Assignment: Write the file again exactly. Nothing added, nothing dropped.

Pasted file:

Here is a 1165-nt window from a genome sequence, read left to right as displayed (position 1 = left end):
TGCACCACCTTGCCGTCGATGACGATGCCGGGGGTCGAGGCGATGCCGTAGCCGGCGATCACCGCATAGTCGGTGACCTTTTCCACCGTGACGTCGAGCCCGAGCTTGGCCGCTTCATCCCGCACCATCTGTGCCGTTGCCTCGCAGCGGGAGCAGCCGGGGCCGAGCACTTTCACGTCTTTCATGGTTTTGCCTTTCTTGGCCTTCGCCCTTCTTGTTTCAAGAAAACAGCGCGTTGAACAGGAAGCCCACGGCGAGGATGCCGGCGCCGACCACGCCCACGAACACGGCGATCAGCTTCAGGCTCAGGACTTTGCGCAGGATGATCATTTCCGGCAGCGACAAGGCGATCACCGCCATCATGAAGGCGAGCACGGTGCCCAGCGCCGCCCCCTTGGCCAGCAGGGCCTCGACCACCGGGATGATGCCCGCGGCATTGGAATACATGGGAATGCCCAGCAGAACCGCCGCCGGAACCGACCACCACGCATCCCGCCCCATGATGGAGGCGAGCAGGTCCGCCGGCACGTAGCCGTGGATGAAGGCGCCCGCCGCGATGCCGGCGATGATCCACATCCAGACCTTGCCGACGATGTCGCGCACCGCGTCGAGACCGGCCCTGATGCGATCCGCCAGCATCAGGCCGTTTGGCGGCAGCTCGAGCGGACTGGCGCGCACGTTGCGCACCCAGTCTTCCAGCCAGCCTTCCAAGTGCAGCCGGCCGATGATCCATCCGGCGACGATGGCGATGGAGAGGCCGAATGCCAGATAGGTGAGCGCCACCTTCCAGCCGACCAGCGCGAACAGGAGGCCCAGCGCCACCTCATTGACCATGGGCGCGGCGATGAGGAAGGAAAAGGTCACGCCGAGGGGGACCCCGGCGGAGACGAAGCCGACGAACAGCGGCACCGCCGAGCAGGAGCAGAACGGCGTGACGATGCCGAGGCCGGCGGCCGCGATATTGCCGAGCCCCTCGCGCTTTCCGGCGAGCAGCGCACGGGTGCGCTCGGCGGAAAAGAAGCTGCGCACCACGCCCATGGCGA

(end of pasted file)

Here is a 1165-nt window from a genome sequence, read left to right as displayed (position 1 = left end):
TGCACCACCTTGCCGTCGATGACGATGCCGGGGGTCGAGGCGATGCCGTAGCCGGCGATCACCGCATAGTCGGTGACCTTTTCCACCGTGACGTCGAGCCCGAGCTTGGCCGCTTCATCCCGCACCATCTGTGCCGTTGCCTCGCAGCGGGAGCAGCCGGGGCCGAGCACTTTCACGTCTTTCATGGTTTTGCCTTTCTTGGCCTTCGCCCTTCTTGTTTCAAGAAAACAGCGCGTTGAACAGGAAGCCCACGGCGAGGATGCCGGCGCCGACCACGCCCACGAACACGGCGATCAGCTTCAGGCTCAGGACTTTGCGCAGGATGATCATTTCCGGCAGCGACAAGGCGATCACCGCCATCATGAAGGCGAGCACGGTGCCCAGCGCCGCCCCCTTGGCCAGCAGGGCCTCGACCACCGGGATGATGCCCGCGGCATTGGAATACATGGGAATGCCCAGCAGAACCGCCGCCGGAACCGACCACCACGCATCCCGCCCCATGATGGAGGCGAGCAGGTCCGCCGGCACGTAGCCGTGGATGAAGGCGCCCGCCGCGATGCCGGCGATGATCCACATCCAGACCTTGCCGACGATGTCGCGCACCGCGTCGAGACCGGCCCTGATGCGATCCGCCAGCATCAGGCCGTTTGGCGGCAGCTCGAGCGGACTGGCGCGCACGTTGCGCACCCAGTCTTCCAGCCAGCCTTCCAAGTGCAGCCGGCCGATGATCCATCCGGCGACGATGGCGATGGAGAGGCCGAATGCCAGATAGGTGAGCGCCACCTTCCAGCCGACCAGCGCGAACAGGAGGCCCAGCGCCACCTCATTGACCATGGGCGCGGCGATGAGGAAGGAAAAGGTCACGCCGAGGGGGACCCCGGCGGAGACGAAGCCGACGAACAGCGGCACCGCCGAGCAGGAGCAGAACGGCGTGACGATGCCGAGGCCGGCGGCCGCGATATTGCCGAGCCCCTCGCGCTTTCCGGCGAGCAGCGCACGGGTGCGCTCGGCGGAAAAGAAGCTGCGCACCACGCCCATGGCGA